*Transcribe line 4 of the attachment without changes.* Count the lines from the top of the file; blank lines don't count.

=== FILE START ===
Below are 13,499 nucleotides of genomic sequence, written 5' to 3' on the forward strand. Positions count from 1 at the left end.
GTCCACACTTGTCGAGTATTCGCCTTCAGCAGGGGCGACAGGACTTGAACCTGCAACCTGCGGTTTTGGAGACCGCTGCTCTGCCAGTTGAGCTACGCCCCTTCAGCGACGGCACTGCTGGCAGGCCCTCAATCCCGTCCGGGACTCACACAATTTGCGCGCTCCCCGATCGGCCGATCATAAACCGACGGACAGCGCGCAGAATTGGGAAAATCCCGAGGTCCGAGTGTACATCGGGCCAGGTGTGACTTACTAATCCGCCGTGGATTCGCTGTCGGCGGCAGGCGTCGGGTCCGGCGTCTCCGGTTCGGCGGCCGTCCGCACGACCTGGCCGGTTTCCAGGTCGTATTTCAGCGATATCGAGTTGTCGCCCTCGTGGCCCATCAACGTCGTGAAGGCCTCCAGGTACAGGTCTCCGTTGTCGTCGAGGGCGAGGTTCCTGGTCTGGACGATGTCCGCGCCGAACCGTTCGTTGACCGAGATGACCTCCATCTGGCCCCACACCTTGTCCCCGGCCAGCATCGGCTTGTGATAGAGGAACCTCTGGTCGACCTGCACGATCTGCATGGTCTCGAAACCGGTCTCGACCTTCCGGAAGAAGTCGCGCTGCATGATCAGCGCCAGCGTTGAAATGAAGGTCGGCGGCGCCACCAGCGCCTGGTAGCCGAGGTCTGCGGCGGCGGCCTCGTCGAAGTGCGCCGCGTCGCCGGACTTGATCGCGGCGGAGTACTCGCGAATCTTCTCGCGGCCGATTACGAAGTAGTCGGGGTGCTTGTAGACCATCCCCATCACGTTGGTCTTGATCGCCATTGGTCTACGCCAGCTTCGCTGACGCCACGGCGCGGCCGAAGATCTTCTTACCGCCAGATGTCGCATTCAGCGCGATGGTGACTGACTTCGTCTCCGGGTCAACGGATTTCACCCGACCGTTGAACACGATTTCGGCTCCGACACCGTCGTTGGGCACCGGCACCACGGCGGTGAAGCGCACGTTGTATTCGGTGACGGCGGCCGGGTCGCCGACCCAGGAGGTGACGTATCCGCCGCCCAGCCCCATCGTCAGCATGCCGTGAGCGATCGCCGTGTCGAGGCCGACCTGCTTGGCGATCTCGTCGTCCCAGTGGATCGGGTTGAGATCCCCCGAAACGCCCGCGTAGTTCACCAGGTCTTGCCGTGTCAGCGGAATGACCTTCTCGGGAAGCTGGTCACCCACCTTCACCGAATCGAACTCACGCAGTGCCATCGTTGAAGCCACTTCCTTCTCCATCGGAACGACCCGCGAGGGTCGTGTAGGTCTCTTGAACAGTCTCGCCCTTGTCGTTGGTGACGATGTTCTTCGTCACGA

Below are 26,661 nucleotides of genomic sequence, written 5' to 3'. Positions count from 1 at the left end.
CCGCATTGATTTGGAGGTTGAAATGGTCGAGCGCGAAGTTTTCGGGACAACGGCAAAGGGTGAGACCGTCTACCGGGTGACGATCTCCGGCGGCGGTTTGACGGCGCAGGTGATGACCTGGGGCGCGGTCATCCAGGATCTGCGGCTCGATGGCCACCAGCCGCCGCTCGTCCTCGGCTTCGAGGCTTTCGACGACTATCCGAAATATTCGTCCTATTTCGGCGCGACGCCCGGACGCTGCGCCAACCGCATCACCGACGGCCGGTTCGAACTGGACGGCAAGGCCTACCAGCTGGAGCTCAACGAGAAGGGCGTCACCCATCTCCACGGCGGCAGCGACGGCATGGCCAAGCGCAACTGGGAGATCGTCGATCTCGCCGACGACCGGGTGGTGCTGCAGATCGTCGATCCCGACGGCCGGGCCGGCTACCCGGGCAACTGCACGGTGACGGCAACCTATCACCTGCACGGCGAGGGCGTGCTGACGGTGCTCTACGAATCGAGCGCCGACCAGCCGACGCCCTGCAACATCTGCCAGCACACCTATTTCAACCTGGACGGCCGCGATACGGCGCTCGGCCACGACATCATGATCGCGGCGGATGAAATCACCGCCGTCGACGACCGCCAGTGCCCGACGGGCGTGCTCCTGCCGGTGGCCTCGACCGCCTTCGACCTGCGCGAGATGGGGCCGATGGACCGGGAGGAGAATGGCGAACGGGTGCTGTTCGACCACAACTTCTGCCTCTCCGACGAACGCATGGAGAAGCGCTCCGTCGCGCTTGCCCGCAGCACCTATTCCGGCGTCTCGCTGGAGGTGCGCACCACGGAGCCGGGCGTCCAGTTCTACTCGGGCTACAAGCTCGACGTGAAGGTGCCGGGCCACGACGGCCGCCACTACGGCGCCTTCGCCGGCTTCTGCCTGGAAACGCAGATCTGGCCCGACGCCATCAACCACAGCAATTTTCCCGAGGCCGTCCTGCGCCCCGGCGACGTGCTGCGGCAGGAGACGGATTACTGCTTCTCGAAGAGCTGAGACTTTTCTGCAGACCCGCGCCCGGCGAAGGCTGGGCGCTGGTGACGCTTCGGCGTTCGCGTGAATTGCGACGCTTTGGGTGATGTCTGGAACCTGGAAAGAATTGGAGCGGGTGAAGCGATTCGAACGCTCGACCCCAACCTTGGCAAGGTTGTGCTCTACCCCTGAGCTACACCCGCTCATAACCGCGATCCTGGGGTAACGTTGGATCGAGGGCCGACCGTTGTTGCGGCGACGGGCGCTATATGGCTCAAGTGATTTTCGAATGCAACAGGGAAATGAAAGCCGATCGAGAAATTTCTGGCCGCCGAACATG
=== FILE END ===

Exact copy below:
CCGCATTGATTTGGAGGTTGAAATGGTCGAGCGCGAAGTTTTCGGGACAACGGCAAAGGGTGAGACCGTCTACCGGGTGACGATCTCCGGCGGCGGTTTGACGGCGCAGGTGATGACCTGGGGCGCGGTCATCCAGGATCTGCGGCTCGATGGCCACCAGCCGCCGCTCGTCCTCGGCTTCGAGGCTTTCGACGACTATCCGAAATATTCGTCCTATTTCGGCGCGACGCCCGGACGCTGCGCCAACCGCATCACCGACGGCCGGTTCGAACTGGACGGCAAGGCCTACCAGCTGGAGCTCAACGAGAAGGGCGTCACCCATCTCCACGGCGGCAGCGACGGCATGGCCAAGCGCAACTGGGAGATCGTCGATCTCGCCGACGACCGGGTGGTGCTGCAGATCGTCGATCCCGACGGCCGGGCCGGCTACCCGGGCAACTGCACGGTGACGGCAACCTATCACCTGCACGGCGAGGGCGTGCTGACGGTGCTCTACGAATCGAGCGCCGACCAGCCGACGCCCTGCAACATCTGCCAGCACACCTATTTCAACCTGGACGGCCGCGATACGGCGCTCGGCCACGACATCATGATCGCGGCGGATGAAATCACCGCCGTCGACGACCGCCAGTGCCCGACGGGCGTGCTCCTGCCGGTGGCCTCGACCGCCTTCGACCTGCGCGAGATGGGGCCGATGGACCGGGAGGAGAATGGCGAACGGGTGCTGTTCGACCACAACTTCTGCCTCTCCGACGAACGCATGGAGAAGCGCTCCGTCGCGCTTGCCCGCAGCACCTATTCCGGCGTCTCGCTGGAGGTGCGCACCACGGAGCCGGGCGTCCAGTTCTACTCGGGCTACAAGCTCGACGTGAAGGTGCCGGGCCACGACGGCCGCCACTACGGCGCCTTCGCCGGCTTCTGCCTGGAAACGCAGATCTGGCCCGACGCCATCAACCACAGCAATTTTCCCGAGGCCGTCCTGCGCCCCGGCGACGTGCTGCGGCAGGAGACGGATTACTGCTTCTCGAAGAGCTGAGACTTTTCTGCAGACCCGCGCCCGGCGAAGGCTGGGCGCTGGTGACGCTTCGGCGTTCGCGTGAATTGCGACGCTTTGGGTGATGTCTGGAACCTGGAAAGAATTGGAGCGGGTGAAGCGATTCGAACGCTCGACCCCAACCTTGGCAAGGTTGTGCTCTACCCCTGAGCTACACCCGCTCATAACCGCGATCCTGGGGTAACGTTGGATCGAGGGCCGACCGTTGTTGCGGCGACGGGCGCTATATGGCTCAAGTGATTTTCGAATGCAACAGGGAAATGAAAGCCGATCGAGAAATTTCTGGCCGCCGAACATG